SAN DIEGO — Insomnnia may be the next big treatment regimen to make a switch from prescription-only to over the counter.
Somaxon Pharmaceuticals and partner Procter & Gamble on Monday revealed the two companies had sat down with the Food and Drug Administration to discuss clinical and regulatory guidance that Somaxon believes provides a clear path forward toward an OTC version of Silenor (doxepin).
The first patent for Silenor currently is set to expire in March 2013 — a prescription-only generic version of the medicine cannot be introduced prior to this. Silenor generated $6.2 million in prescription sales for the second quarter ended June 30, Somaxon reported.
Silenor is a tricyclic antidepressant that also is used as a hypnotic to initiate and maintain sleep. It was approved by the FDA for treatment of insomnia in March 2010. The point of differentiation for the insomnia population is that Silenor is not habit-forming. Abuse potential is a significant concern for people seeking sleep aids.
However, there will be a number of hurdles with any OTC switch attempt. Complex behaviors, such as "sleep-driving," are addressed within the prescribing information for the medicine, as is a potentiality for suicidal ideation. The active ingredient in Silenor — doxepin — works as an antidepressant at doses of between 10-times and 100-times the recommended dose of Silenor.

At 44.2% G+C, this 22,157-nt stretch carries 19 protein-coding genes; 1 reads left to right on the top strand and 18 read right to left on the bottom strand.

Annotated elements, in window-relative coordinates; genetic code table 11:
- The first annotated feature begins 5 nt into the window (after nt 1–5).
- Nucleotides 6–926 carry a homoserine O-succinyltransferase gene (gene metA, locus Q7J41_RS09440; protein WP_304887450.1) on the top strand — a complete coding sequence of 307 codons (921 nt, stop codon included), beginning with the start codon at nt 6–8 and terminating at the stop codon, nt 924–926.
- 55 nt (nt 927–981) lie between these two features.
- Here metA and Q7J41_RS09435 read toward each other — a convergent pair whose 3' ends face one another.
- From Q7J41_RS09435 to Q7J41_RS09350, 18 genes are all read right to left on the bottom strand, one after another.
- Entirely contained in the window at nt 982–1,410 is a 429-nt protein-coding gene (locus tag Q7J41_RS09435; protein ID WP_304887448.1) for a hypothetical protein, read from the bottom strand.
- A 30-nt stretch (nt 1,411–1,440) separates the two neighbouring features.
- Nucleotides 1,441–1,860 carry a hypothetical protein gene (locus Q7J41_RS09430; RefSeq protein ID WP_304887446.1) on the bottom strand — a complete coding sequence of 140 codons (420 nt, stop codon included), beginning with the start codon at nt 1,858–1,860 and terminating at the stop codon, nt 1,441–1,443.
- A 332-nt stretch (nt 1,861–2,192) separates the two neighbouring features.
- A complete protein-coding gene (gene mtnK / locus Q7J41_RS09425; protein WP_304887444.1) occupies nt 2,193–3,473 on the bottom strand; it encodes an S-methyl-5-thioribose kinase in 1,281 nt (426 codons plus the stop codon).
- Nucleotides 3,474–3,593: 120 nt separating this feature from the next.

Somaxon believes that the FDA’s guidance provides an opportunity to develop an OTC label that is tailored to Silenor’s clinical profile and differentiated from other OTC sleep products. Somaxon believes that Silenor’s characteristics, including its lack of addiction potential and its clinical efficacy and safety profile, make it an ideal candidate to be the first prescription insomnia product to be converted to an OTC product.
“Our first year of marketing Silenor has provided us with a host of learnings relating to the market and the most efficient use of our resources to promote Silenor for the treatment of insomnia,” stated Richard Pascoe, Somaxon’s president and CEO. “The changes to the Procter & Gamble agreement [extending P&G’s exclusive negotiation period relating to OTC rights to Silenor from 60 to 120 days] represent the natural evolution of our relationship at this stage in Silenor’s commercial growth, allowing us to reallocate resources from sales support toward Silenor consumer awareness initiatives, while continuing to explore the potential for a Silenor OTC life cycle management opportunity with a highly differentiated label."